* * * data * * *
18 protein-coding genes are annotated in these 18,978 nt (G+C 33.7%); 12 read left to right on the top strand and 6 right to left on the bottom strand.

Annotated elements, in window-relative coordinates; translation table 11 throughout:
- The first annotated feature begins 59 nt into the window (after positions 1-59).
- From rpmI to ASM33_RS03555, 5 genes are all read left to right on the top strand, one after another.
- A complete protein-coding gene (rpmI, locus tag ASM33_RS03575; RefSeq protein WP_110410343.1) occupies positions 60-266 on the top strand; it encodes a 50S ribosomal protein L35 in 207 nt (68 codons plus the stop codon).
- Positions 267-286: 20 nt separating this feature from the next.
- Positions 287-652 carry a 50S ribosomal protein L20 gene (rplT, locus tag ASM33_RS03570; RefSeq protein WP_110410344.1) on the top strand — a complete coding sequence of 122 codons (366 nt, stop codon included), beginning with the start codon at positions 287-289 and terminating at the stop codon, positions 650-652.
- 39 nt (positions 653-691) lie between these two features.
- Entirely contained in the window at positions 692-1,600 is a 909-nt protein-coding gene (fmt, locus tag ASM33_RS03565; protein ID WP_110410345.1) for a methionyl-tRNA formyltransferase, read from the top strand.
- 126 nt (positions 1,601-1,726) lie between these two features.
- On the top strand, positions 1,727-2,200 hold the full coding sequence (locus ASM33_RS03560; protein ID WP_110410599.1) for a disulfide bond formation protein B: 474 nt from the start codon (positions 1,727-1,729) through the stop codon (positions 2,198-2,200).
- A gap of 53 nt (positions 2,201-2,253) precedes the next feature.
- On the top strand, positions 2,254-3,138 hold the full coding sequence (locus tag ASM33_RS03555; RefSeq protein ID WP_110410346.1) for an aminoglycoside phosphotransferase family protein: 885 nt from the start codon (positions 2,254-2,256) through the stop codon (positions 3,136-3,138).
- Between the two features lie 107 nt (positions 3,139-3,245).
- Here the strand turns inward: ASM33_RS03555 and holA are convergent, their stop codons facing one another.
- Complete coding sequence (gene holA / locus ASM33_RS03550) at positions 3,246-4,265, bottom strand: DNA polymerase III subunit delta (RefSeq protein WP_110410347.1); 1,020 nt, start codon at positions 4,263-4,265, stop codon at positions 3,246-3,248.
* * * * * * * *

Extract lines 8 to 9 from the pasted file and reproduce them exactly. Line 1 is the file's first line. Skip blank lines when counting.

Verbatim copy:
- 39 nt (positions 653-691) lie between these two features.
- Entirely contained in the window at positions 692-1,600 is a 909-nt protein-coding gene (fmt, locus tag ASM33_RS03565; protein ID WP_110410345.1) for a methionyl-tRNA formyltransferase, read from the top strand.